Manhattan Beach, under Age 21, BAC 0.16%, Car Crash
Our client, age 18, was charged with one count of driving under the influence of alcohol (Vehicle Code section 23152(a)), a misdemeanor, and one count of driving while having a 0.08% or higher blood alcohol level (Vehicle Code section 23152(b)) after she passed out and ran her car into a parked car. At the time, she was returning home from a party. Both cars were totaled. Our client had a 0.16% blood alcohol content (BAC). The collision occurred in Manhattan Beach near Mira Costa High School.
Our client, a freshman at an elite East Coast university, was home on winter break. She had met up with friends. When police asked her if she had been drinking, she admitted to having one beer before the accident. She failed her field sobriety tests at the scene. It was quite obvious that she probably drank one beer several times before the accident.
Officers then administered the Preliminary Alcohol Screening (PAS) Test at the scene without observing our client for fifteen minutes, which violated the PAS device manufacturer’s recommendations for use and if also a violation of California law for purposes of a DMV hearing (see Title 17, Section 1219.3 and People v. Sandra Molenda (2009) 172 Cal.App.4th 974).
Without All the Details, What Happened?: Manhattan Beach, client under age 21, BAC of 0.16%, collision with parked car.
However, our client also provided a blood sample, which was obtained legally with her consent, so it was unlikely that proof of our client’s intoxication level could be ruled inadmissible.
“Damage control” and getting the best plea bargain for our client became the objective in this case once Greg Hill & Associates was retained. The case was filed in Torrance Superior Court. This was a major issue because our client’s parents were worried their daughter’s student loans might be cancelled due to a misdemeanor conviction. The client was also concerned how such a conviction and being on probation would affect her efforts to find a summer internship and later, a job upon graduation.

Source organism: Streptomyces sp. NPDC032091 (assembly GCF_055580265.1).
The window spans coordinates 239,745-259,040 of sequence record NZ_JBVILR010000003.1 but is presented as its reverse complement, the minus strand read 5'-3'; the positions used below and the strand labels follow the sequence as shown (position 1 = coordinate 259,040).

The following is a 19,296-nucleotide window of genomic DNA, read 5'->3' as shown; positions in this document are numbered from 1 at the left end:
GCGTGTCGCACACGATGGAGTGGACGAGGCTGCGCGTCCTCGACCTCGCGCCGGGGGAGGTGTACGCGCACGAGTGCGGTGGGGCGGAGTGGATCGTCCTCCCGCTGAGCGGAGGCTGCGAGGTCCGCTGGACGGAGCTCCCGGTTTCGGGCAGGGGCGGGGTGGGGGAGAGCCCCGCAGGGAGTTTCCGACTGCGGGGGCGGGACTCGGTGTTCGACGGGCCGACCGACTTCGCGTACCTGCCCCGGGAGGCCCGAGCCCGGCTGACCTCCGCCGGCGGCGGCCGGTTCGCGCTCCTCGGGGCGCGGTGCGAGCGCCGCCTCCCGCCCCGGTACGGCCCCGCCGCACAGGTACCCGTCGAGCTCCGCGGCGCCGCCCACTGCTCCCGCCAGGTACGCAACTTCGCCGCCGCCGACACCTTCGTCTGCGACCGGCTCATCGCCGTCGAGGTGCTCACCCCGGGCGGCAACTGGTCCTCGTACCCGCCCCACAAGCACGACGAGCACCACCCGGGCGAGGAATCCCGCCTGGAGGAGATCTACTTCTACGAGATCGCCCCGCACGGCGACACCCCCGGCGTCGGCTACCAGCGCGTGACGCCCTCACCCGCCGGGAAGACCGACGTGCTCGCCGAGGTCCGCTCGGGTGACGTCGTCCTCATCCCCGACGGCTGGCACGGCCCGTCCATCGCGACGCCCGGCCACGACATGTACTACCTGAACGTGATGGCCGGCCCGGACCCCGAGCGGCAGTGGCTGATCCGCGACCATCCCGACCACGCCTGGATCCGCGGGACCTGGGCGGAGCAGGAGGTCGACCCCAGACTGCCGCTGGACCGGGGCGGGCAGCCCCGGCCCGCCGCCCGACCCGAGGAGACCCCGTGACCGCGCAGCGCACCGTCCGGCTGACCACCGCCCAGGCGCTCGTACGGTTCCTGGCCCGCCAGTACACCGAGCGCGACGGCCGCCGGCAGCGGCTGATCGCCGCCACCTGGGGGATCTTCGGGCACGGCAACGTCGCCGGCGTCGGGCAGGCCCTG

As the client was underage (under 21), had a BAC above 0.15% and was involved in a collision, the Torrance District Attorney’s first offer involved a nine-month alcohol awareness program (AB1353). To help with negotiations, Greg Hill encouraged the client to enroll herself in an alcohol awareness program back on the East Coast, following the curriculum of the Los Angeles County AB1353 program (the program curriculum varies by county within California), while the case was still progressing.
The client did so and also provided an extensive “Good Gal” packet, which Greg then provided to the prosecutor. The objective of the packet was to demonstrate the client’s high rehabilitation potential. This packet included the client’s high school diploma, her high school transcript, photocopies of her awards earned in high school, photographs of her participating in high school sports and letters of recommendation she used in being admitted to the great college she was attending.
After many court hearings and protracted negotiations, the District Attorney agreed to allow our client to plea bargain terms which included attendance in the three month AB541 program, rather than the nine month AB1353 program that she would ordinarily be required to attend based on her BAC. The client was very satisfied with this concession from the DA, as she was able to complete the AB541 program in California over the summer before returning to the East Coast for school in the fall. This prevented disruption of her college classes, as it would have been very time consuming simply to drive back and forth to such classes in the city on the East Coast, especially if there was poor weather there.
Our client also was ordered to pay fines of $390, plus penalties and assessments, to attend a Mothers Against Drunk Driving (MADD) Victim Impact Panel (VIP) class, pay restitution to the owner of the parked car (our client’s auto insurance paid this), and be on 36 months of informal, or summary, probation.
For more information about a first-time DUI, being under 21 and a civil compromise to address property damage in a DUI-related car accident, click on the following articles:
- What Punishment Do I Face for First-Time DUI?
- What Is a Motion for Civil Compromise?
- Underage DUI Is Not Similar to a Juvenile Offense for Sentencing in a Later Drug Case
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